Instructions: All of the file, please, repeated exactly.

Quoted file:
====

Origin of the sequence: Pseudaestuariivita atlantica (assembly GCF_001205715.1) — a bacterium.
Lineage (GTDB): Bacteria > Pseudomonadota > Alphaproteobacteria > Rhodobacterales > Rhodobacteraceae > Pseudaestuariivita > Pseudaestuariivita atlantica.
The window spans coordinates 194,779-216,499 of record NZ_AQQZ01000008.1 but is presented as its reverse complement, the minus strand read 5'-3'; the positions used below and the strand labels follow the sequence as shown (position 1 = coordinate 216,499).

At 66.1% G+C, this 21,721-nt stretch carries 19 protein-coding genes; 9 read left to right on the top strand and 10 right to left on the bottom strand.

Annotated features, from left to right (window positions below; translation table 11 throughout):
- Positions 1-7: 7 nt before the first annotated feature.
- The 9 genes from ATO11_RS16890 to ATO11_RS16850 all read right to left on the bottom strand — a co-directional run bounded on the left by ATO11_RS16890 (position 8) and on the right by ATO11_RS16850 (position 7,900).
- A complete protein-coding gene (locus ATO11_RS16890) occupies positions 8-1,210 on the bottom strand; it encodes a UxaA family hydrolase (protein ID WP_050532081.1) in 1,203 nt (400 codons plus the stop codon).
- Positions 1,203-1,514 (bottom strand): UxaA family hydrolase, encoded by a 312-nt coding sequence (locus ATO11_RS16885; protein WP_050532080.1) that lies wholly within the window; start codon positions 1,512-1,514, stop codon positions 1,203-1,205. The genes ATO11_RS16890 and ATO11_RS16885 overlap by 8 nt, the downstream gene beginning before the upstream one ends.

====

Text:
Origin of the sequence: Pseudaestuariivita atlantica (assembly GCF_001205715.1) — a bacterium.
Lineage (GTDB): Bacteria > Pseudomonadota > Alphaproteobacteria > Rhodobacterales > Rhodobacteraceae > Pseudaestuariivita > Pseudaestuariivita atlantica.
The window spans coordinates 194,779-216,499 of record NZ_AQQZ01000008.1 but is presented as its reverse complement, the minus strand read 5'-3'; the positions used below and the strand labels follow the sequence as shown (position 1 = coordinate 216,499).

At 66.1% G+C, this 21,721-nt stretch carries 19 protein-coding genes; 9 read left to right on the top strand and 10 right to left on the bottom strand.

Annotated features, from left to right (window positions below; translation table 11 throughout):
- Positions 1-7: 7 nt before the first annotated feature.
- The 9 genes from ATO11_RS16890 to ATO11_RS16850 all read right to left on the bottom strand — a co-directional run bounded on the left by ATO11_RS16890 (position 8) and on the right by ATO11_RS16850 (position 7,900).
- A complete protein-coding gene (locus ATO11_RS16890) occupies positions 8-1,210 on the bottom strand; it encodes a UxaA family hydrolase (protein ID WP_050532081.1) in 1,203 nt (400 codons plus the stop codon).
- Positions 1,203-1,514 (bottom strand): UxaA family hydrolase, encoded by a 312-nt coding sequence (locus ATO11_RS16885; protein WP_050532080.1) that lies wholly within the window; start codon positions 1,512-1,514, stop codon positions 1,203-1,205. The genes ATO11_RS16890 and ATO11_RS16885 overlap by 8 nt, the downstream gene beginning before the upstream one ends.